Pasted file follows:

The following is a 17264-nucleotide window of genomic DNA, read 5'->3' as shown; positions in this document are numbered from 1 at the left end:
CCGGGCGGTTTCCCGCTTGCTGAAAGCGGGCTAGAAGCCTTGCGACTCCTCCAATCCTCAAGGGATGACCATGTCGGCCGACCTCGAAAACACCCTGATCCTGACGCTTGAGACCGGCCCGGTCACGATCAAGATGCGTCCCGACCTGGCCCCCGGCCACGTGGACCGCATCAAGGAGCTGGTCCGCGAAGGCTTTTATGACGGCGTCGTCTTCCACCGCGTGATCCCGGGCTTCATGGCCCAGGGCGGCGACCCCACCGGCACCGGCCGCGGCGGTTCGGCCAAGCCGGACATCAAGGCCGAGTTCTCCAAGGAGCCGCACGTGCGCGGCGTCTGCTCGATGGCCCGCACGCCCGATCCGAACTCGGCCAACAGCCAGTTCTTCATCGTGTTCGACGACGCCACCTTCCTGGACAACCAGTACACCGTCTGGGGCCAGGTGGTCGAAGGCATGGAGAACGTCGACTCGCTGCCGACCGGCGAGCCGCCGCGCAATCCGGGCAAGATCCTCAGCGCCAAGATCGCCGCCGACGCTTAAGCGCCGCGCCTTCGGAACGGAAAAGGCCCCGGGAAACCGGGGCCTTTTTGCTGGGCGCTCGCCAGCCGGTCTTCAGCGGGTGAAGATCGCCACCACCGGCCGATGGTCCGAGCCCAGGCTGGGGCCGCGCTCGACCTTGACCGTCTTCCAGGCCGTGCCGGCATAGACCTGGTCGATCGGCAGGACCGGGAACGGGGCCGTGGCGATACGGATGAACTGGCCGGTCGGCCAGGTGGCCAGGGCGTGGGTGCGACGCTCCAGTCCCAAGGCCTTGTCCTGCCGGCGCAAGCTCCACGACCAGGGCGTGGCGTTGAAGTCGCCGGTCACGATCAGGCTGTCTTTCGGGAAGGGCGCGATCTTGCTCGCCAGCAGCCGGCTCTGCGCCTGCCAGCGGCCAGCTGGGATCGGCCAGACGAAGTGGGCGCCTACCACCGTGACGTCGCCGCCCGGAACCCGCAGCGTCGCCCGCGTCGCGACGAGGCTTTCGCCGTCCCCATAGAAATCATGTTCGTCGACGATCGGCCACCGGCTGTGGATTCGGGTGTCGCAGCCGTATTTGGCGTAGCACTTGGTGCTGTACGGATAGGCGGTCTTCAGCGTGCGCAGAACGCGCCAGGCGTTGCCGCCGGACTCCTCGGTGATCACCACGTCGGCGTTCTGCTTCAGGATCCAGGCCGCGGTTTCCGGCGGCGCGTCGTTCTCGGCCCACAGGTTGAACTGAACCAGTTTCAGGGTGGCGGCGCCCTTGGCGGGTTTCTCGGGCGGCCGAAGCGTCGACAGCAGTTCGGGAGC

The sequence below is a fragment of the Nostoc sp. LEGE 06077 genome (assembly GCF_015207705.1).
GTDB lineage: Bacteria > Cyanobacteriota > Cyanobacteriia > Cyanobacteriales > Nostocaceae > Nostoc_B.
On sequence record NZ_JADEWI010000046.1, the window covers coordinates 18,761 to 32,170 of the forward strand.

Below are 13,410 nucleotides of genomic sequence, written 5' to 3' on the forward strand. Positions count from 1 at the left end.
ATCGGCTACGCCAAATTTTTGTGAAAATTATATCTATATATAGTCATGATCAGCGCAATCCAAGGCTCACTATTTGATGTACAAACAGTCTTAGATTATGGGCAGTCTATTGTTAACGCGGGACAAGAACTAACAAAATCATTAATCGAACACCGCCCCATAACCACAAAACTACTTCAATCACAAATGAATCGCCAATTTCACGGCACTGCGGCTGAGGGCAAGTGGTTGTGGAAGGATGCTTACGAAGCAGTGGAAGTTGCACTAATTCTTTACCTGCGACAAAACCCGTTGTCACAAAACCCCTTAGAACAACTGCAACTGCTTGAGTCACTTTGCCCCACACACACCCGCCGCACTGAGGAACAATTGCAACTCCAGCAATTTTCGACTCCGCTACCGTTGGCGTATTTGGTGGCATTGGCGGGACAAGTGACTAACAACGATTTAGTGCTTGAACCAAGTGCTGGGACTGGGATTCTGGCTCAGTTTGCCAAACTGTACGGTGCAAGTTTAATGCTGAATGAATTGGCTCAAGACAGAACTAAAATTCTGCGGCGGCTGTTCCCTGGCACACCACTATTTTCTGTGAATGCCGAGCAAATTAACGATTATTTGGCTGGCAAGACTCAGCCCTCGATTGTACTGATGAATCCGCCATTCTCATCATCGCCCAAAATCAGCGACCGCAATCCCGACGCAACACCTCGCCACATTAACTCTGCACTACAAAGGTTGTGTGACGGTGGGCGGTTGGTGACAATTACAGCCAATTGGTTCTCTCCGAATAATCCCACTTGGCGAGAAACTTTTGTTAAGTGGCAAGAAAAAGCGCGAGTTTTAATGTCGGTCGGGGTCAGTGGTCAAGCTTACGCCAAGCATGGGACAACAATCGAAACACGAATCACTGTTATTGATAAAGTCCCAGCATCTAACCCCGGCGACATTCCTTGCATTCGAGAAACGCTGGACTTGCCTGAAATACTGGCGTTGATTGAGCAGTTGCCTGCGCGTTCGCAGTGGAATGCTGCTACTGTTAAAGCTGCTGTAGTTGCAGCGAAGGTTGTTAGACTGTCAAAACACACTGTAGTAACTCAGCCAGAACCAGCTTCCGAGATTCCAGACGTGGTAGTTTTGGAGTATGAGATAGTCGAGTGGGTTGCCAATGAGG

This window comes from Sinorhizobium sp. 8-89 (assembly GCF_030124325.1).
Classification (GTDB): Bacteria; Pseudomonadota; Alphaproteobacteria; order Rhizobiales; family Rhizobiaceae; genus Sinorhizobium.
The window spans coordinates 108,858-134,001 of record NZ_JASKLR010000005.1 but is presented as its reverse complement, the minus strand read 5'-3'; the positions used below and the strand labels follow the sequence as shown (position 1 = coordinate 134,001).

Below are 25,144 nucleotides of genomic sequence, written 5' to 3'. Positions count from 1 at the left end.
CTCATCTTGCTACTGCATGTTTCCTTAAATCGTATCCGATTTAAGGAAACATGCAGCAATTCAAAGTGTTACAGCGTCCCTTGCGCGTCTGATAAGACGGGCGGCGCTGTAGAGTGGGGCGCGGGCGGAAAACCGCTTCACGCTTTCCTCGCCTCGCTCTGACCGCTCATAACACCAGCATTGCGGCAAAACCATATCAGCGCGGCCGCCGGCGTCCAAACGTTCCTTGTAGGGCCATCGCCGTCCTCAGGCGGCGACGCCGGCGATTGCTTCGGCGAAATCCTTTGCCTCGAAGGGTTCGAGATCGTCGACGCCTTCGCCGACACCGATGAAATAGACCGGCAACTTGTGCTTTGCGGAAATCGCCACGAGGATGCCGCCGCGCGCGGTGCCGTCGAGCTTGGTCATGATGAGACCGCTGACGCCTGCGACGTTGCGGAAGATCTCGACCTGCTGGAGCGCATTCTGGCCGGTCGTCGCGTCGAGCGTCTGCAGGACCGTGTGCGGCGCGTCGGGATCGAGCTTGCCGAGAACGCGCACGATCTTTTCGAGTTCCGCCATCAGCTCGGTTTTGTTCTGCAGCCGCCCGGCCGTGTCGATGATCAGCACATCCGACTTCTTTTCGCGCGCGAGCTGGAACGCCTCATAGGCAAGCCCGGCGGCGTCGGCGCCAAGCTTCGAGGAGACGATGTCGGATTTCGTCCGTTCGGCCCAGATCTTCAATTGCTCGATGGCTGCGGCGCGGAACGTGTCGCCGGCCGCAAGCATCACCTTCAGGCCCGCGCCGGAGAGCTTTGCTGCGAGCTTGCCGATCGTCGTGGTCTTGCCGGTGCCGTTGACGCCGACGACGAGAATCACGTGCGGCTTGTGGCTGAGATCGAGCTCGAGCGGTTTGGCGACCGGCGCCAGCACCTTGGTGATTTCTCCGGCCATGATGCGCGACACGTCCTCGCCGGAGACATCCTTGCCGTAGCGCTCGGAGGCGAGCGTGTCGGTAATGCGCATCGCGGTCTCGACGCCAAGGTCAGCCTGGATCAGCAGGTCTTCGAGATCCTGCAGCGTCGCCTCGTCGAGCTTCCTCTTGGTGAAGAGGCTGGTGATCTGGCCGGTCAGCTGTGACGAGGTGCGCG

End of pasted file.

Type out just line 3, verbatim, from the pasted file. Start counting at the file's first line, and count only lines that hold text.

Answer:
The sequence below is a fragment of the Nostoc sp. LEGE 06077 genome (assembly GCF_015207705.1).